Start learning with our library of video tutorials taught by experts. Get started
Viewers: in countries Watching now:
Virtually all digital images need some degree of sharpening to look their best, but it's not always easy to find the right way to go about it. This workshop from leading Adobe Photoshop expert Tim Grey dispels many myths and misunderstandings about sharpening, teaches you the underlying concepts involved in sharpening, shows you a wide variety of methods you can use to apply sharpening, and helps you determine which technique is best for a given image. In addition to Photoshop's native sharpening tools, learn how to make use of the options available in Lightroom, Adobe Camera Raw, and third-party plugins like Nik Sharpener Pro and PhotoKit Sharpener. The workshop concludes with several projects designed to help reinforce your knowledge of sharpening. See how to apply sharpening and softening to different areas of an image, apply creative sharpening to specific areas, and sharpen a black-and-white image.
In this lesson we're going to explore some creative possibilities when it comes to sharpening an image. I love some of the textures caused by the play of light in the photograph of an egret flying at sunrise. I'd like to enhance some of those textures to add a bit more pop to the image. Let's take a look at how we can approach this. First of I's like to enhance the water just a little bit. I don't want to go too crazy with it but I do want to add some contrast. I want to give it a little bit more texture, a little more detail. And I think the process of applying a local contrast enhancement with the high pass filter my produce a great result. So I'm going to create a copy of my background image layer. Now I'll just drag the from layer for the background image layer down to the create new layer button.
The blank sheet of paper icon at the bottom of the layer's panel. And now I'm going to change the blend mode for this background copy layer to overlay. This will give me some interesting contrast, not a great result but of course there's still one step to be applied and that is to apply the high pass filter. So I'll choose filter, and then other, and high pass from the menu. I can then adjust the settings here, now I tend to apply a radius of around ten pixels in most cases.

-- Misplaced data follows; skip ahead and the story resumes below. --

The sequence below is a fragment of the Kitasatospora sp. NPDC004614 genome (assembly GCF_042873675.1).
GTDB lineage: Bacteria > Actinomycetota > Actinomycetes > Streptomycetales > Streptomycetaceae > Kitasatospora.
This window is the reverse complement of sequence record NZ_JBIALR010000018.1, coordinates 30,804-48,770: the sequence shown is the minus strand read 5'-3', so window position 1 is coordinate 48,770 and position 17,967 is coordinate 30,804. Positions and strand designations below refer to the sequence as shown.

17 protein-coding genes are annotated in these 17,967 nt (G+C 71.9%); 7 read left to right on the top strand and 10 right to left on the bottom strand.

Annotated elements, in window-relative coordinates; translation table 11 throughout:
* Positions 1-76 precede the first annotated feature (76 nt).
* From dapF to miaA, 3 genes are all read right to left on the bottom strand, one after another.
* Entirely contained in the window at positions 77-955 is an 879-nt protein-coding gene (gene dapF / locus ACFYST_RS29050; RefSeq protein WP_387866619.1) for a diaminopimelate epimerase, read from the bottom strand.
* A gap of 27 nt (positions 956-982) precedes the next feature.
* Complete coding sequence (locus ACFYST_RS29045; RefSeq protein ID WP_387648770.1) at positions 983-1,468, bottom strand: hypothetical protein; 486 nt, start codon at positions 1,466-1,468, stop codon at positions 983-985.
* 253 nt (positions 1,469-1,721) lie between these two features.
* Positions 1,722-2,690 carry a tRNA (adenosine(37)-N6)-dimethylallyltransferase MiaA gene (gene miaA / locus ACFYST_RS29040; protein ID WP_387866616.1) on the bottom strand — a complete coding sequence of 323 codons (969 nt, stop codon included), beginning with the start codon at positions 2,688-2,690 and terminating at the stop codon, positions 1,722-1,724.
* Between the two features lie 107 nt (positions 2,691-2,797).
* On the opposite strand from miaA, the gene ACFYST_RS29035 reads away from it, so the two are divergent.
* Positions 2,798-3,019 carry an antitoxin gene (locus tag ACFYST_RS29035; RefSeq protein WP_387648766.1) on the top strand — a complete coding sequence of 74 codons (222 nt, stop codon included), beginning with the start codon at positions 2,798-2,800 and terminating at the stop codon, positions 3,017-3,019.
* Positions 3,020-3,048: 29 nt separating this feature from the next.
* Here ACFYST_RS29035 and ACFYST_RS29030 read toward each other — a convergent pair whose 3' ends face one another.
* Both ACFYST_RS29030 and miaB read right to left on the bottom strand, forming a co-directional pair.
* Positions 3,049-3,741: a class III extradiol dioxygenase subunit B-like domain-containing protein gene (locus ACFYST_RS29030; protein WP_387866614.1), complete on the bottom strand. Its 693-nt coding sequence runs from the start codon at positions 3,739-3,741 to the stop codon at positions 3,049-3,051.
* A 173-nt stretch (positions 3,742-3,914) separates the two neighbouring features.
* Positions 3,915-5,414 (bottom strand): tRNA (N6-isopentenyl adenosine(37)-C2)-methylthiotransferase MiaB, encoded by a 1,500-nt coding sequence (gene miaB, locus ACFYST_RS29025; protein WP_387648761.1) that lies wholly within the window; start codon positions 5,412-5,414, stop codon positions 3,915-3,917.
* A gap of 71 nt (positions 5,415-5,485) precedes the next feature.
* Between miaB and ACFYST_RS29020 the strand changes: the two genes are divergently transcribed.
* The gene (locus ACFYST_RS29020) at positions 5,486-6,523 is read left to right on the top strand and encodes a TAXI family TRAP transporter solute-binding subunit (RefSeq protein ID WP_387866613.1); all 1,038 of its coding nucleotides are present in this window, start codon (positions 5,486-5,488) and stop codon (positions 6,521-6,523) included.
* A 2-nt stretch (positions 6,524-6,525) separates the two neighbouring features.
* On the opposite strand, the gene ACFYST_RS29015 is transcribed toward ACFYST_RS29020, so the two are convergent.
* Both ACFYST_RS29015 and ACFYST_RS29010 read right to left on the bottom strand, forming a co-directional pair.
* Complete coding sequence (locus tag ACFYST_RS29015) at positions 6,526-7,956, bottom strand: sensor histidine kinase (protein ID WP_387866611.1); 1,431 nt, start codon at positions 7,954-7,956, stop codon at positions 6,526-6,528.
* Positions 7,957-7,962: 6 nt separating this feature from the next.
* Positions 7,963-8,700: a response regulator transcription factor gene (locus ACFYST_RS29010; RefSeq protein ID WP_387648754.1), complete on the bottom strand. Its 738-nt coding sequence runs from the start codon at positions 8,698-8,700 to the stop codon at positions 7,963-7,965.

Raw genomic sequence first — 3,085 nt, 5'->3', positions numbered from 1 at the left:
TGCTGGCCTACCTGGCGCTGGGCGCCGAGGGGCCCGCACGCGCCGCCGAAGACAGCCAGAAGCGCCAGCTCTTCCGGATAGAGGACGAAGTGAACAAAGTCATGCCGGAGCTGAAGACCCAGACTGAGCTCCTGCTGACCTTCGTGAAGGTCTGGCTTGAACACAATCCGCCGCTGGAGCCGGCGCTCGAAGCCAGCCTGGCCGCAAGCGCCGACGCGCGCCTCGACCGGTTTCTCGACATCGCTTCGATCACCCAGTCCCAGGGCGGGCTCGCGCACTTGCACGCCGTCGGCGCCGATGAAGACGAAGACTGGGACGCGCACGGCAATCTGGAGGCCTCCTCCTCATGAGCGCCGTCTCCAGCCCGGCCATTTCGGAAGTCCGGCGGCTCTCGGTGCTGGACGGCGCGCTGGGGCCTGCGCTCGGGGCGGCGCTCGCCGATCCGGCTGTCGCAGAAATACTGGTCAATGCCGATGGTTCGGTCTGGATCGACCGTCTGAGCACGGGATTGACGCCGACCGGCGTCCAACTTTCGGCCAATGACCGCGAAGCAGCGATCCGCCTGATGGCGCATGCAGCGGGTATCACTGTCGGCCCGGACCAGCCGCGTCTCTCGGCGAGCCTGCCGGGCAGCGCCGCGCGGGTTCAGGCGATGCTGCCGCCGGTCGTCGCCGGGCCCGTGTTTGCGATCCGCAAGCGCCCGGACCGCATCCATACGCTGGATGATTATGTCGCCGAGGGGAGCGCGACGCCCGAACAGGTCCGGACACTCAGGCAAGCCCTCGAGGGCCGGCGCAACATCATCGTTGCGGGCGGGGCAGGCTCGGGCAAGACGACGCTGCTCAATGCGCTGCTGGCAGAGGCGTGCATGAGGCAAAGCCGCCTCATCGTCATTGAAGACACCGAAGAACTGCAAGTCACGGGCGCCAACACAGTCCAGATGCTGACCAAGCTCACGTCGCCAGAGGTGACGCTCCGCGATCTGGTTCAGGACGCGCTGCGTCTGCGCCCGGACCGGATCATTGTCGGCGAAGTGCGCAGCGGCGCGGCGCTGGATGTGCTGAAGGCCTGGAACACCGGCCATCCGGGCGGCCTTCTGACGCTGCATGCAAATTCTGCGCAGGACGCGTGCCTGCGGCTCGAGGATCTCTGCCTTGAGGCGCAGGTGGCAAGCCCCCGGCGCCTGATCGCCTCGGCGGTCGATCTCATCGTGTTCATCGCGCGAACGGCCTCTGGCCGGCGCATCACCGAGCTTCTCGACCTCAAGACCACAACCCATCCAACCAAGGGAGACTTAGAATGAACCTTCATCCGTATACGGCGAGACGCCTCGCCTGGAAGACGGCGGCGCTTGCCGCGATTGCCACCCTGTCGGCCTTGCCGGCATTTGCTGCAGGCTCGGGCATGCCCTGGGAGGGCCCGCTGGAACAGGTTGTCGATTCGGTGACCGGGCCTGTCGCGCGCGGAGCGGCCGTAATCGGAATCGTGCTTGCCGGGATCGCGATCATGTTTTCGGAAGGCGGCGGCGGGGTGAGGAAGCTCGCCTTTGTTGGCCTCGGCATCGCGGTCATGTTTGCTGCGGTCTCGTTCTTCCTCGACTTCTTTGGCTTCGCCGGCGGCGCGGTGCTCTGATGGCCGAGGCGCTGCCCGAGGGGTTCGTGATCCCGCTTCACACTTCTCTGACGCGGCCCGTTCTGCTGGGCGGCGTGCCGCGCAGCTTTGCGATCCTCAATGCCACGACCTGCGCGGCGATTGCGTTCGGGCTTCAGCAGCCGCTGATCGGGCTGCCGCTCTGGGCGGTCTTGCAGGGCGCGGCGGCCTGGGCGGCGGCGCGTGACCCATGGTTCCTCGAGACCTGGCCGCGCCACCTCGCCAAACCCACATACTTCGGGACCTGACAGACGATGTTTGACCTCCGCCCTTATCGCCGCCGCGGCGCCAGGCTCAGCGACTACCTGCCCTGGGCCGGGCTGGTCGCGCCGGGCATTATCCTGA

If we go too high, then the contrast becomes a bit stronger, and it gets spread out across a larger area in terms of the edges within the image. And if I go too low, then I'm getting a very subtle effect that is sort of like sharpening but at a very, very small degree. And so usually somewhere around ten pixels seems to produce a very good result in most cases. But in this case I think I'm going to go a bit higher up. I'm going to take this a bit further so that I could really enhance some of those reflections and textures in the water.
So in this case it looks like 25 pixels it might be pretty good. I like the effect up at the top, it's a little bit strong here. But I think what I'm going to do, because I like the overall effect, is leave that radius at about 25 pixels, and then reduce the opacity of my background copy layer. I'll go head and click okay, and then will reduce the opacity for that background copy layer, so that we're not having quite as strong an effect. So I still have the large radius, so I'm getting nice, big glows around all these shapes in the water. But it's not as strong as it had been initially.
Now I can also use the layer mask in order of focus this effect only in certain areas of the image. And in this case, I think that's probably necessary to reduce the effect for the bird itself. But first I want to rename this layer so that I can keep better track of the layers here. I'll double-click my background copy layers title. And lets just call this local contrast enhancement. There we go. And now I can add a layer mask to this image layer. I'll go ahead and click the Add Layer Mask button, the circle inside of a square icon at the bottom of layers panel.
And then I'll choose my brush tool, and I'm going to set my colors to their defaults by pressing the letter D. So that, since we're working with a layer mask, white is the foreground and black is the background. And then I'll press the letter X to switch the foreground and background colors. So that now black is my foreground color. I'm working with a soft edge brush. The normal blend mode for the brush, 100% opacity. I'll go ahead and adjust the brush size using the left and right square bracket keys. Left square bracket for a smaller brush, and right square bracket for a larger brush.
And then I'll paint with black over the bird so that I can eliminate that contrast enhancement in those areas. Now because of the affect of that local contrast enhancement, I don't have to be especially careful, keep in mind that the local contrast enhancement happens across a relatively broad area within the image. And so using a soft edge brush I'm able to blend that layer mask pretty effectively, so that, as you can see when I turn this layer off and on I'm adding that enhancement to the background but not to the bird.